When overclocking a chip, there are a few considerations to make. A lot of people know that an increase of the bus speed gives you higher CPU speed, higher bandwidth on RAM, and in fact an overall increase in bandwidth of your other peripherals as well. Many of you are also aware of the result of way-beyond spec PCI and AGP speeds; corrupt data on your harddrive, even defective drives, and general system instabilities. Some are probably also familiar that when you have a chip that "almost does 850MHz" you can increase the voltage a bit to compensate for that, and it will probably run at the desired speed -- for a while.
But what happens to a chip when you overclock it, run it at over rated speeds and don't provide it with proper cooling? What are the long-term damages?
This is what will be discussed in depth in this article.
What is electromigration?
Harris Semiconductor Lexicon of technical terms puts it this way:
"Motion of ions of a metal conductor (such as aluminum) in response to the passage of high current through it. Such motion can lead to the formation of "voids" in the conductor, which can grow to a size where the conductor is unable to pass current. Electromigration is aggravated at high temperature and high current density and therefore is a reliability "wear-out" process. Electromigration is minimized by limiting current densities and by adding metal impurities such as copper or titanium to the aluminum."
Electromigration is an effect that occurs when an extremely dense electron flow knocks off atoms within the wire and moves them, leaving a gap at one end and high stress at the other. In a chip, the formation of such a void will cause an open circuit and result in a failure. At the other end, the increase of stresses can cause fracture of the insulator around the wire and shorting.
Fig. 1 Schematic diagram showing drifting of the cathode and mass accumulation at the anode.
What this amounts to is the fact that when an electrical current passes through a conductor some of the metal atoms is swept along with the flow of electrons.
Fig. 2 The scanning electron microscope (SEM) picture below shows the real world effects of electrom
The smaller we make the conductor, the bigger the effect will appear. And, as the trend in CMOS technology is, they are getting smaller and smaller every year. As the cores are shrinking, the operating frequencies are increasing and the CPU speeds have increased by 30% per year the last 15 years on average according to the Semiconductor Industry Association.
The increase will continue exponentially. In 1999, the Semiconductor Industry Association predicted shrinkage in the core from the current 0,18 micron to 0,13 micron by the end of 2003. Even as I type this, I read that Intel and AMD seem to be a little bit ahead of the SIA's predictions.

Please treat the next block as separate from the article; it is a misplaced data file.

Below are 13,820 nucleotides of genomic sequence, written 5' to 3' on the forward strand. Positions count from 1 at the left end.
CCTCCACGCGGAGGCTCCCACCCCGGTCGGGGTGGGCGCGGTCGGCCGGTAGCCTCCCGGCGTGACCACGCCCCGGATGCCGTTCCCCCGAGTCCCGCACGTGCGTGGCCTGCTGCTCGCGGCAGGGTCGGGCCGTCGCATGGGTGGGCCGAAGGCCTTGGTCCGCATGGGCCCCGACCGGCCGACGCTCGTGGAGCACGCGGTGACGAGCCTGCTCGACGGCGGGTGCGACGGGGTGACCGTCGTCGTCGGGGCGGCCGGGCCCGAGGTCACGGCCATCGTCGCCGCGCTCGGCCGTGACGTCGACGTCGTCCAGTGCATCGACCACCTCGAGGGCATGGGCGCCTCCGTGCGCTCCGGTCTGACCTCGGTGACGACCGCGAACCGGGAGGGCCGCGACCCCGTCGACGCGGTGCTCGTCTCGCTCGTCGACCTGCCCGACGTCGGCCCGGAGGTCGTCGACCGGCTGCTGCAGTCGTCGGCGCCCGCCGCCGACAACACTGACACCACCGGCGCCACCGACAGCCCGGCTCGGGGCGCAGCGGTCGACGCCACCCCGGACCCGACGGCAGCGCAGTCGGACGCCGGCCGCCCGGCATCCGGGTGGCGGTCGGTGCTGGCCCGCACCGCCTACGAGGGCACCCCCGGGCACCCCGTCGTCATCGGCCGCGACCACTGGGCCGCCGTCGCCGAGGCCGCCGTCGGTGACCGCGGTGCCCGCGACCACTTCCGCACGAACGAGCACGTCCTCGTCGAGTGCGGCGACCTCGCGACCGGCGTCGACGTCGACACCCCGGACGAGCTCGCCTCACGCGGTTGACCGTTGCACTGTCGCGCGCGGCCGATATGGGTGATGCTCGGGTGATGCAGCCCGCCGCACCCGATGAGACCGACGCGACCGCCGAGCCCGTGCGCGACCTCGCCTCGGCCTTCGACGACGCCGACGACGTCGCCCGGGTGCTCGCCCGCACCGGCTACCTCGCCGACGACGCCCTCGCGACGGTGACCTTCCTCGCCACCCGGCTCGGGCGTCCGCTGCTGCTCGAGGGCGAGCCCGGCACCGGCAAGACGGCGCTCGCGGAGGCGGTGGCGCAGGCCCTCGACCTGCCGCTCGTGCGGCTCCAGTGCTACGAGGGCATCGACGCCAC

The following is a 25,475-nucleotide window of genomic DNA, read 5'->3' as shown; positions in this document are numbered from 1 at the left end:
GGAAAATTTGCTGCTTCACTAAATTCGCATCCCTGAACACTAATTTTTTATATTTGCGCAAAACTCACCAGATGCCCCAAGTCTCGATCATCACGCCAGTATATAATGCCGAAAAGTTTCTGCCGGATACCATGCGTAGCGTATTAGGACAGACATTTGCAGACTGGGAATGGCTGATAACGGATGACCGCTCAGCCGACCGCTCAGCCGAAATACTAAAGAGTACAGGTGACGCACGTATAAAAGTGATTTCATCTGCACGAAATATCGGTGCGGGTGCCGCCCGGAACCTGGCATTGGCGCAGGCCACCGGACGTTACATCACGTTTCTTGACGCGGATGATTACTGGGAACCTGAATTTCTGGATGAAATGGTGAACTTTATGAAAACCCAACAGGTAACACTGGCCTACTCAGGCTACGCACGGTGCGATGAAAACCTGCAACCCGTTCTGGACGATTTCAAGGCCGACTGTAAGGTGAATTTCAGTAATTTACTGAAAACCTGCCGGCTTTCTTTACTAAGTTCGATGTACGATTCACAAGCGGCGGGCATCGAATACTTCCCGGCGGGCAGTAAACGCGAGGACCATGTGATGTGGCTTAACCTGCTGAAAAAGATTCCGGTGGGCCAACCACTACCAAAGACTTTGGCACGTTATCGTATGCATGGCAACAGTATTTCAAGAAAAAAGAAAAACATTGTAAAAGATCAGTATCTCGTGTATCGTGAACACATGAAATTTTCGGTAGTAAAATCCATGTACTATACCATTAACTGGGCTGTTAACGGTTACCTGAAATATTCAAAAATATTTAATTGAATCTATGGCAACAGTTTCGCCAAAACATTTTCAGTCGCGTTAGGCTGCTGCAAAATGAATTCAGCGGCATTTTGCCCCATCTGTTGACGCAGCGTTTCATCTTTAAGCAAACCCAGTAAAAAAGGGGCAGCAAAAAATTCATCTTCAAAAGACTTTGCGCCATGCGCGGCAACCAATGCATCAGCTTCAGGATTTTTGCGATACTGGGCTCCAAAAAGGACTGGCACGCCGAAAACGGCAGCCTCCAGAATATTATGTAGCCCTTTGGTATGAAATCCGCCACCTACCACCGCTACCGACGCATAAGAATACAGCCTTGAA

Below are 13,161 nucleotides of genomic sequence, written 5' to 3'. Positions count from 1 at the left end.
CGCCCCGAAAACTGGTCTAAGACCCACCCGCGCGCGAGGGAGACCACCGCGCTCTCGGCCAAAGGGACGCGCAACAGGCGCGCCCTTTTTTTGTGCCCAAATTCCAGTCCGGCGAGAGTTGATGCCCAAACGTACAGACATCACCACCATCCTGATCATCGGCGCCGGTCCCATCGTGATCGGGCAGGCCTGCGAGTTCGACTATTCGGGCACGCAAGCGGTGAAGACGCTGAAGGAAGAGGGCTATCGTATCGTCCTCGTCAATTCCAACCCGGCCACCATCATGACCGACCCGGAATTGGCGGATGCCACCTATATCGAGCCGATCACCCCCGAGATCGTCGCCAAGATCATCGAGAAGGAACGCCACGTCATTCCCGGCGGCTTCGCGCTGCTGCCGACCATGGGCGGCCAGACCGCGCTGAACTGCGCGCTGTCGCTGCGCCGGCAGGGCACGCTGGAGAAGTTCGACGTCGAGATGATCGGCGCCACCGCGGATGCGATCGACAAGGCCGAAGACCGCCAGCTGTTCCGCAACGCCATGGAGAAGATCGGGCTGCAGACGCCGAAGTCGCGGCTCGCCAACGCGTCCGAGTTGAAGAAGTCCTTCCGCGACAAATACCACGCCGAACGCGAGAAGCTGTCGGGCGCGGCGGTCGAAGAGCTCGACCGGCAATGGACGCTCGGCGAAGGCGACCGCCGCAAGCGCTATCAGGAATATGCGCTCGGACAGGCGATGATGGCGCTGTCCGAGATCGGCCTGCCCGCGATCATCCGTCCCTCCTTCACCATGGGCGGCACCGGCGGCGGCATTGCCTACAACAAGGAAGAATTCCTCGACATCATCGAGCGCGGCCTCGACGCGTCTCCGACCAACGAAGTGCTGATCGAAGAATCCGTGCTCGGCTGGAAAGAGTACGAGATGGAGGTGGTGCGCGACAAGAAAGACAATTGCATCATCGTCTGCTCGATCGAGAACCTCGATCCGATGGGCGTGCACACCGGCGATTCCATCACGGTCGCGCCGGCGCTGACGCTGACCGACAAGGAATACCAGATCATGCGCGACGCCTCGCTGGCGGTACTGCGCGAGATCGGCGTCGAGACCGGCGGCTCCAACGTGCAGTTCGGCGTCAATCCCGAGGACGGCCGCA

So far, it seems as if the problems regarding electromigration will increase at the same ratio as the CPU frequencies.
In the mid -90ies, IBM found a way to use copper as interconnect instead of aluminum without having problems with the atoms migrating out of a copper wire into surrounding chip material. This technique is known as dual Damascene Cu.
As most CPU designs nowadays are moving over to the copper interconnect technology because of speed and price considerations, this changeover also carries a hidden bonus. Research has shown that the dual Damascene Cu has a much higher resistance to electromigration than the previously utilized aluminum interconnect-technology. This is clearly illustrated in the image below:
The two metals are exposed to the exact same conditions, yet the aluminum interconnect has lost almost 1/3 of its length while the copper interconnect is barely affected.
This is an extract from an IBM report comparing copper and aluminum interconnect wiring:
"The integrity of the damascene-copper process was evaluated by fabricating 288-Kb SRAMs and performing the standard package thermal cycle and temperature/humidity/bias stresses. In addition, we performed electromigration and stress-migration lifetime measurements of 300 nm wide / 400 nm high wires. For all stresses, subtractive-aluminum control wafers and chips were also fabricated as a reference. The yields for the packaging stresses were excellent, with 0% fails for the damascene-copper chips and 0.4% for the subtractive-aluminum-control chips. Figures 1 and 2 show electromigration and stress-migration data for the 300 nm multilevel wires. Compared with the subtractive-aluminum wires, the damascene-copper wires exhibited more than two orders of magnitude improved reliability. Based on these reliability data, we believe that damascene-copper wiring is fundamentally more reliable than subtractive-aluminum wiring."
2.3V 100°C 5hrs
2.7V 140°C 5000hrs
0 - 125°C thermal cycle 20X
-40 - 150°C thermal cycle 200X
-65 - 150°C thermal cycle 1000X
-160 - 300°C thermal cycle 200X
288-Kb SRAM Functional Stress Results for Subtractive-Aluminum and Damascene-Copper Interconnects.
Fig. 3 Electromigration Data at 295°C and 2.5 MA/cm2 for Damascene-Copper vs. Subtractive-Aluminum.
Fig. 4 Stress-Migration Test Structure Resistance vs. Time for Damascene-Copper and Subtractive-Aluminum
The important data for us is shown in figure 1. The mean time to failure of copper interconnects compared to aluminum is nearly 100 times less! (150 hours compared to 1.3 hours).
There have been a lot of scientific papers published on the effects of electromigration, although nearly all of them focus on forced electromigration for chip test purposes. There is almost no literature or documentation on the effects of electromigration neither during normal chip use nor overclocked chips. But when reading about the forced electromigration one can clearly see the similarities with overclocked chips: The higher temperature, the higher possibility for electromigration to occur.
Voltage and heat:
As mentioned earlier, when you have a stubborn CPU, you might want to increase the voltage a bit.
Fig. 5 The relationship between maximum operating frequency and supply voltage.
This figure shows us the relationship between maximum operating frequency and supply voltage. The maximum operating frequency is proportional to (Vth-V) 1,25/V, where we assume Vth is 0,6V. Between 1V and 3V, the operating frequency is approximately proportional to the supply voltage, meaning that if you have a CPU that does 850MHz at 1,5V you will most likely make it run at about 1,0GHz to 1,13GHz when you increase its core voltage to 2,0V.
Increasing the core voltage automatically means higher wattage output of the chip; doubling the voltage means doubling the frequency, but it also increase the total wattage output by about 800%. If a CPU that originally emit 25W it will at double voltage and speed now radiate 200W of heat!
How to get rid of the heat:
Now that we have learned that higher voltage and frequencies result in higher temperatures, it is time to have a look at the countermeasures to it: